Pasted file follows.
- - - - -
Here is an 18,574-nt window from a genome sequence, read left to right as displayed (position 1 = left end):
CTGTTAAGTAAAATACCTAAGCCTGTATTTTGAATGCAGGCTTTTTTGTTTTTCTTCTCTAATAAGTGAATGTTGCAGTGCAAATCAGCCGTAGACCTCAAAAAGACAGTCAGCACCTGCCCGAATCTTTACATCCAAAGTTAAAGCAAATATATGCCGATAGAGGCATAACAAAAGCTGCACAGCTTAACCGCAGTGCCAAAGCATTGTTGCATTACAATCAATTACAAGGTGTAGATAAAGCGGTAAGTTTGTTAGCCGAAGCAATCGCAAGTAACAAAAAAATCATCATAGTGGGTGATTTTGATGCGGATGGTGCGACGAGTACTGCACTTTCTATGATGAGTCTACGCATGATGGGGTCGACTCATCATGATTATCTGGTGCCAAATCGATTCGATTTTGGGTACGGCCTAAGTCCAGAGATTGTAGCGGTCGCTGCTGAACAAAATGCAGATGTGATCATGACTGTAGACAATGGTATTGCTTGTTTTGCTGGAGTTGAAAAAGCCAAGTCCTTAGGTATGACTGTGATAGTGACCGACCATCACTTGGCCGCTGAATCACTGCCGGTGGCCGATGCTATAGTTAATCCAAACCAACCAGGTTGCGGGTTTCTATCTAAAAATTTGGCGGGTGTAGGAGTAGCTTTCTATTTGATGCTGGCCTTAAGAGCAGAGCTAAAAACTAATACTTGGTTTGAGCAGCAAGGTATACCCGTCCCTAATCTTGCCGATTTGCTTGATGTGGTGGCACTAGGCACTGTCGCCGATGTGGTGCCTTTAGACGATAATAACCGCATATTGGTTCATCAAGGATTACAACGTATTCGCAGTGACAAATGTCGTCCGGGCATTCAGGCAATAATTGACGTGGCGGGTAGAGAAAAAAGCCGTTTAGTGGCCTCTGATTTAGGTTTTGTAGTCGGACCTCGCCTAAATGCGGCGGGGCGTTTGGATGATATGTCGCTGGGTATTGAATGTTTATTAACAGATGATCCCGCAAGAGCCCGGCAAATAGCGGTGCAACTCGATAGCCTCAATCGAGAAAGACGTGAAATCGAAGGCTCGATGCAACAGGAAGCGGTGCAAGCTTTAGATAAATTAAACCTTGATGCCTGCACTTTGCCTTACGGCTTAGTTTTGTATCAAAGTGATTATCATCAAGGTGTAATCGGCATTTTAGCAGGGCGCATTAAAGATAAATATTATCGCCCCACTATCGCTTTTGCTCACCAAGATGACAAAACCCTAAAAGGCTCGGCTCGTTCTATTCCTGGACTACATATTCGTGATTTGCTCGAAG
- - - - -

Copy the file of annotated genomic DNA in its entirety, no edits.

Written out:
Here is an 18,574-nt window from a genome sequence, read left to right as displayed (position 1 = left end):
CTGTTAAGTAAAATACCTAAGCCTGTATTTTGAATGCAGGCTTTTTTGTTTTTCTTCTCTAATAAGTGAATGTTGCAGTGCAAATCAGCCGTAGACCTCAAAAAGACAGTCAGCACCTGCCCGAATCTTTACATCCAAAGTTAAAGCAAATATATGCCGATAGAGGCATAACAAAAGCTGCACAGCTTAACCGCAGTGCCAAAGCATTGTTGCATTACAATCAATTACAAGGTGTAGATAAAGCGGTAAGTTTGTTAGCCGAAGCAATCGCAAGTAACAAAAAAATCATCATAGTGGGTGATTTTGATGCGGATGGTGCGACGAGTACTGCACTTTCTATGATGAGTCTACGCATGATGGGGTCGACTCATCATGATTATCTGGTGCCAAATCGATTCGATTTTGGGTACGGCCTAAGTCCAGAGATTGTAGCGGTCGCTGCTGAACAAAATGCAGATGTGATCATGACTGTAGACAATGGTATTGCTTGTTTTGCTGGAGTTGAAAAAGCCAAGTCCTTAGGTATGACTGTGATAGTGACCGACCATCACTTGGCCGCTGAATCACTGCCGGTGGCCGATGCTATAGTTAATCCAAACCAACCAGGTTGCGGGTTTCTATCTAAAAATTTGGCGGGTGTAGGAGTAGCTTTCTATTTGATGCTGGCCTTAAGAGCAGAGCTAAAAACTAATACTTGGTTTGAGCAGCAAGGTATACCCGTCCCTAATCTTGCCGATTTGCTTGATGTGGTGGCACTAGGCACTGTCGCCGATGTGGTGCCTTTAGACGATAATAACCGCATATTGGTTCATCAAGGATTACAACGTATTCGCAGTGACAAATGTCGTCCGGGCATTCAGGCAATAATTGACGTGGCGGGTAGAGAAAAAAGCCGTTTAGTGGCCTCTGATTTAGGTTTTGTAGTCGGACCTCGCCTAAATGCGGCGGGGCGTTTGGATGATATGTCGCTGGGTATTGAATGTTTATTAACAGATGATCCCGCAAGAGCCCGGCAAATAGCGGTGCAACTCGATAGCCTCAATCGAGAAAGACGTGAAATCGAAGGCTCGATGCAACAGGAAGCGGTGCAAGCTTTAGATAAATTAAACCTTGATGCCTGCACTTTGCCTTACGGCTTAGTTTTGTATCAAAGTGATTATCATCAAGGTGTAATCGGCATTTTAGCAGGGCGCATTAAAGATAAATATTATCGCCCCACTATCGCTTTTGCTCACCAAGATGACAAAACCCTAAAAGGCTCGGCTCGTTCTATTCCTGGACTACATATTCGTGATTTGCTCGAAG